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When some organizations contemplate a shift to the cloud, they envision that their cloud provider will simply take over all their IT needs. Of course, it never really works out that way.
An enterprise can leave on-premises equipment and software management behind when it moves to the cloud, but it's still responsible for cloud application integration. But with so much focus on the resources freed up by a migration, the application's dependencies within the organization are often overlooked.
Today, few workloads are just a single application in a stand-alone environment. Systems such as electronic health records and email interact with each other to provide a feature-rich environment for internal staff, and users expect those tools to integrate so they can provide quick and complete services to their customers.
However, when there is poor cloud application integration and the connection breaks, it negatively affects the customer experience. So whether you're talking about IaaS or SaaS or anything in between, how your enterprise interfaces with those providers is essential. Once an application is in cloud, you must find all the integration points that could cause failure.
A majority of applications use APIs to communicate with each other and share data. APIs are critical links that enable seamless integration between systems. These links function because the software vendors have agreed on common data exchange standards to prevent potential communication issues.
However, APIs often change in form and function when a vendor adds features or makes other alterations, often for security purposes. These adjustments can hinder full and open communication between endpoints. With on-premises applications, enterprises can alter API security settings or even delay updates until after testing. But, this is not possible in the cloud.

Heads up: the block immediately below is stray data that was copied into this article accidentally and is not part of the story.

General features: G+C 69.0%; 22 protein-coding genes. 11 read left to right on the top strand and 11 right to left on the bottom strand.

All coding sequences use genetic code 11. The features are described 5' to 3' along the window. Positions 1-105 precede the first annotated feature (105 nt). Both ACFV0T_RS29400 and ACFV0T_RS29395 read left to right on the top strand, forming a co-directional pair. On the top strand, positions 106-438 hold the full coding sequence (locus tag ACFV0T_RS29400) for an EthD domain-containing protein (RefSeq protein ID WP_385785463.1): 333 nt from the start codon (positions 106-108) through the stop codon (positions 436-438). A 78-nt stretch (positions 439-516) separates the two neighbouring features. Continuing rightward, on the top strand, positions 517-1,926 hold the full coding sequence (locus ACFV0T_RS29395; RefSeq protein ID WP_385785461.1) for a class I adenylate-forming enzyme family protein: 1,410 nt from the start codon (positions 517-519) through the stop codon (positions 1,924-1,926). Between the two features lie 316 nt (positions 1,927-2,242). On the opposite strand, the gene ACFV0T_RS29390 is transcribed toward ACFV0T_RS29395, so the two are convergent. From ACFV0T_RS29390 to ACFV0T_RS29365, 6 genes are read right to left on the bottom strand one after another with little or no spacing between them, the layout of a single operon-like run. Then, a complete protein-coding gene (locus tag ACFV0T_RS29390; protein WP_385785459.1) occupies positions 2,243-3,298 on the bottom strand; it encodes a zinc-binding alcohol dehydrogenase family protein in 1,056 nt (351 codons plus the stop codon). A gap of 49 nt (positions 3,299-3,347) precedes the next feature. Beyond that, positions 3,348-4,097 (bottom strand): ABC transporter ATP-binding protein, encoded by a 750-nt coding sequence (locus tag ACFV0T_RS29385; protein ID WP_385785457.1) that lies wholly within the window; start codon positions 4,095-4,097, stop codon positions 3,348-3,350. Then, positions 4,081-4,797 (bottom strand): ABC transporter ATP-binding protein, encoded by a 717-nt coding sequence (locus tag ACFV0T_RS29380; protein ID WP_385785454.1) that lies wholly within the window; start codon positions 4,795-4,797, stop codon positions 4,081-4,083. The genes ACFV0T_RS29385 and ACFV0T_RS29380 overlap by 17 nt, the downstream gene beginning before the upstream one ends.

A cloud provider may push users into a new set of API security standards, even if an individual user isn't ready to support it. That enterprise will have to scramble to ensure its applications support the update or risk losing API integrations. If the latter scenario occurs, the cloud application itself might not be offline, but it might as well be if its overall function doesn't work as expected. The enterprise will have to rush to fix it or find a workaround.
For example, this can happen when a vendor moves an application interface from a known software platform such as Java to something newer, like HTML5. These interfaces can break if they were written for Java, so the enterprise will need to update them. This isn't necessarily difficult if the updates are available, but it's still work that needs to be done -- most likely at a time that is not ideal.
While the application might be hosted in the cloud, authentication is often still tied to the data center. In this scenario, if the primary on-premises location goes offline -- due to a physical issue, bandwidth problems or a simple denial-of-service attack -- the cloud-based application will not be accessible to users, even if it continues to run. Without authentication, it's possible to lose access to any application that uses single sign-on. For example, it could cut users off from an application such as Office 365, which would render staff unable to do simple document tasks.
An enterprise needs to ensure the links and interfaces lead back to its data center so it can actually take advantage of the uptime benefits of the cloud. This doesn't mean users should avoid the cloud. The key is to not fall victim to the spiderweb of connections and understand how the cloud environment truly works within an application stack, as well as the effect it can have when problems arise.
Open the lines of communication
The first step to untangle potential cloud application integration problems is to map out all communications and dependencies. It can be difficult, if not impossible, to find the appropriate documentation for your own software and interfaces, but application mapping software, such as SolarWinds or VMware vRealize Network Insight, can help organizations identify the communication interactions. Mapping enables users to know who is talking to whom, at which point IT teams need to assess the effects of critical communication channel failures. Such mapping will enable enterprises to understand which communication channels are critical and what to expect when things do go down.
Of course, understanding the impact won't protect users from an outage. But if enterprises track the scale and details of the issue, they can notify users quicker and help mitigate communication problems. These plans can also help IT teams understand where they should deploy additional resources for redundancy and workload protection. A focused approach that reveals risks can go a long way when budgets and other resources are not always available.